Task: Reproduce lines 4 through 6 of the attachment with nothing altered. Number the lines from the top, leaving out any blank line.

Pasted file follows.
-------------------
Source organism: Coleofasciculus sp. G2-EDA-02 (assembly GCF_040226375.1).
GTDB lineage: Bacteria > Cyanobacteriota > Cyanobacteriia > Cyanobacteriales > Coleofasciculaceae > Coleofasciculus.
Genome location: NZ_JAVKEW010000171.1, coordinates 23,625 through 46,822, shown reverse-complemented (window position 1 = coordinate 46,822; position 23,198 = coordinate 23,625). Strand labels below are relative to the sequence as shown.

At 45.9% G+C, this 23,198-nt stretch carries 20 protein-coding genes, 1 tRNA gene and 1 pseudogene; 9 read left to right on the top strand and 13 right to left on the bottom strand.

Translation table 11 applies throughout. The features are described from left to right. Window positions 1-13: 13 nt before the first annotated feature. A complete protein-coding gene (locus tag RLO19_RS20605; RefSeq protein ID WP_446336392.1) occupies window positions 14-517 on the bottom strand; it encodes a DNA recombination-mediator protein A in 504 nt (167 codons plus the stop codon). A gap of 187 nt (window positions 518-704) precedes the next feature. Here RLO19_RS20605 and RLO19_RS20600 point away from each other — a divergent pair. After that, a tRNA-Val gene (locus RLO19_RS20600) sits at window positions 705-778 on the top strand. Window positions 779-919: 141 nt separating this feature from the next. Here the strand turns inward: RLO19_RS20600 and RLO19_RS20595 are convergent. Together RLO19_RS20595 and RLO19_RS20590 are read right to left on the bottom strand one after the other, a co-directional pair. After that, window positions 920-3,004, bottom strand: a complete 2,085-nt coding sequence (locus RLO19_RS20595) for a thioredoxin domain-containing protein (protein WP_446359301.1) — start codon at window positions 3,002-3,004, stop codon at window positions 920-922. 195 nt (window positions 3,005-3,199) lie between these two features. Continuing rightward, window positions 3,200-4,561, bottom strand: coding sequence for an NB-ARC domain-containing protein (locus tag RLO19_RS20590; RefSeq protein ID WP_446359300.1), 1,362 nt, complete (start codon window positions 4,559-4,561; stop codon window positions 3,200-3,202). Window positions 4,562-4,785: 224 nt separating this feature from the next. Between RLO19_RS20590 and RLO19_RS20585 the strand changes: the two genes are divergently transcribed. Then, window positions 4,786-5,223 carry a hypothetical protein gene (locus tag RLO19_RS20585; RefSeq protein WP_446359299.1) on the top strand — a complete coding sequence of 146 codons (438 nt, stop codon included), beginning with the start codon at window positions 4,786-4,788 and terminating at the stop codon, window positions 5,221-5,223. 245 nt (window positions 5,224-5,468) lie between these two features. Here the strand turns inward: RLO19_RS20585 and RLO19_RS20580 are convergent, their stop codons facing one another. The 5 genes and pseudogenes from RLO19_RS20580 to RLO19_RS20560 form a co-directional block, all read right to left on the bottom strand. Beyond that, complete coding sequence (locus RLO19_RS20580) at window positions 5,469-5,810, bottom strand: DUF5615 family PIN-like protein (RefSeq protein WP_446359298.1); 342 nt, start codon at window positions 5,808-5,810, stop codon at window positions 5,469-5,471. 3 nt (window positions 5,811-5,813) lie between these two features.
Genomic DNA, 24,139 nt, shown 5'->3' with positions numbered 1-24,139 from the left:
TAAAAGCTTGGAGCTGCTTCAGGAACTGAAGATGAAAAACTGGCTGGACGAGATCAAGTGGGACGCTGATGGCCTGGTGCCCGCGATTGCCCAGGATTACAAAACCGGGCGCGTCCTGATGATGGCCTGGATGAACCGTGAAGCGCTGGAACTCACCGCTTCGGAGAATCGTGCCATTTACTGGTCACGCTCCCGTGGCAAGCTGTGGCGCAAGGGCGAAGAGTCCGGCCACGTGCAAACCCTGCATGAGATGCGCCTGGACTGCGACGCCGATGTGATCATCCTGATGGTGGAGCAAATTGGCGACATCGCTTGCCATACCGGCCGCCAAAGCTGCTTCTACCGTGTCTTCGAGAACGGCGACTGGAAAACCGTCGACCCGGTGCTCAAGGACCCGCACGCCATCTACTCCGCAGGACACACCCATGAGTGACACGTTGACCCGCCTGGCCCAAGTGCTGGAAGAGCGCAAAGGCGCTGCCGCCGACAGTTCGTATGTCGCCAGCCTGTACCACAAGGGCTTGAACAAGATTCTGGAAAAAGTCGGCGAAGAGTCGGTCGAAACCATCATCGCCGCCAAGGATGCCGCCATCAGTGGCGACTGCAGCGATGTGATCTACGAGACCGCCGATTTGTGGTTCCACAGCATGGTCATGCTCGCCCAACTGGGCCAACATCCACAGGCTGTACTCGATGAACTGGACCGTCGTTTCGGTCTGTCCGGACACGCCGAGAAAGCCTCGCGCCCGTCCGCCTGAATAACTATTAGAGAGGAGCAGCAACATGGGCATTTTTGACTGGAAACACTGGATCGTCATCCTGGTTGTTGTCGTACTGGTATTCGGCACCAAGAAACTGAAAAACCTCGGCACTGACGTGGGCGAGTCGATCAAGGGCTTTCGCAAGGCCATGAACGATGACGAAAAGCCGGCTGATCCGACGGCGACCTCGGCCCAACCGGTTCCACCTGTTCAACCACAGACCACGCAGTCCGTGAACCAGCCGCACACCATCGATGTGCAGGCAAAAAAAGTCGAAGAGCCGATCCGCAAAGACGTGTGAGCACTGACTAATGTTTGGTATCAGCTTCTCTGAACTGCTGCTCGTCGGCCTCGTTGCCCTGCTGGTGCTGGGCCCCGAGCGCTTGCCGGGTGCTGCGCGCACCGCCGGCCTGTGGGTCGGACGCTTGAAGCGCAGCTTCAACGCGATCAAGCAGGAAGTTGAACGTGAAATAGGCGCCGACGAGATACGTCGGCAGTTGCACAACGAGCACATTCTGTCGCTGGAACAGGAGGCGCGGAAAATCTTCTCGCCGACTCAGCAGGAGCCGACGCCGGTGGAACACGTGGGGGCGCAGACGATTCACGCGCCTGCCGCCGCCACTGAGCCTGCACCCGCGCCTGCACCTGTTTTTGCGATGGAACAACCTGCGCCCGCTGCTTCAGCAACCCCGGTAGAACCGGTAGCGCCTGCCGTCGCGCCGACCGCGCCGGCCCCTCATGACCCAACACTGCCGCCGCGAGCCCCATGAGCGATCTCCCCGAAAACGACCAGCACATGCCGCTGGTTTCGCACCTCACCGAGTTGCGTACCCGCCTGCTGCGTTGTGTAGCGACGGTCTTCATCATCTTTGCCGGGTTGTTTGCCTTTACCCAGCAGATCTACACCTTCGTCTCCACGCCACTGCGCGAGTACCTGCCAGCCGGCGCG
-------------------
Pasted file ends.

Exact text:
At 45.9% G+C, this 23,198-nt stretch carries 20 protein-coding genes, 1 tRNA gene and 1 pseudogene; 9 read left to right on the top strand and 13 right to left on the bottom strand.

Translation table 11 applies throughout. The features are described from left to right. Window positions 1-13: 13 nt before the first annotated feature. A complete protein-coding gene (locus tag RLO19_RS20605; RefSeq protein ID WP_446336392.1) occupies window positions 14-517 on the bottom strand; it encodes a DNA recombination-mediator protein A in 504 nt (167 codons plus the stop codon). A gap of 187 nt (window positions 518-704) precedes the next feature. Here RLO19_RS20605 and RLO19_RS20600 point away from each other — a divergent pair. After that, a tRNA-Val gene (locus RLO19_RS20600) sits at window positions 705-778 on the top strand. Window positions 779-919: 141 nt separating this feature from the next. Here the strand turns inward: RLO19_RS20600 and RLO19_RS20595 are convergent. Together RLO19_RS20595 and RLO19_RS20590 are read right to left on the bottom strand one after the other, a co-directional pair. After that, window positions 920-3,004, bottom strand: a complete 2,085-nt coding sequence (locus RLO19_RS20595) for a thioredoxin domain-containing protein (protein WP_446359301.1) — start codon at window positions 3,002-3,004, stop codon at window positions 920-922. 195 nt (window positions 3,005-3,199) lie between these two features. Continuing rightward, window positions 3,200-4,561, bottom strand: coding sequence for an NB-ARC domain-containing protein (locus tag RLO19_RS20590; RefSeq protein ID WP_446359300.1), 1,362 nt, complete (start codon window positions 4,559-4,561; stop codon window positions 3,200-3,202). Window positions 4,562-4,785: 224 nt separating this feature from the next. Between RLO19_RS20590 and RLO19_RS20585 the strand changes: the two genes are divergently transcribed. Then, window positions 4,786-5,223 carry a hypothetical protein gene (locus tag RLO19_RS20585; RefSeq protein WP_446359299.1) on the top strand — a complete coding sequence of 146 codons (438 nt, stop codon included), beginning with the start codon at window positions 4,786-4,788 and terminating at the stop codon, window positions 5,221-5,223. 245 nt (window positions 5,224-5,468) lie between these two features. Here the strand turns inward: RLO19_RS20585 and RLO19_RS20580 are convergent, their stop codons facing one another. The 5 genes and pseudogenes from RLO19_RS20580 to RLO19_RS20560 form a co-directional block, all read right to left on the bottom strand. Beyond that, complete coding sequence (locus RLO19_RS20580) at window positions 5,469-5,810, bottom strand: DUF5615 family PIN-like protein (RefSeq protein WP_446359298.1); 342 nt, start codon at window positions 5,808-5,810, stop codon at window positions 5,469-5,471. 3 nt (window positions 5,811-5,813) lie between these two features.
Genomic DNA, 24,139 nt, shown 5'->3' with positions numbered 1-24,139 from the left: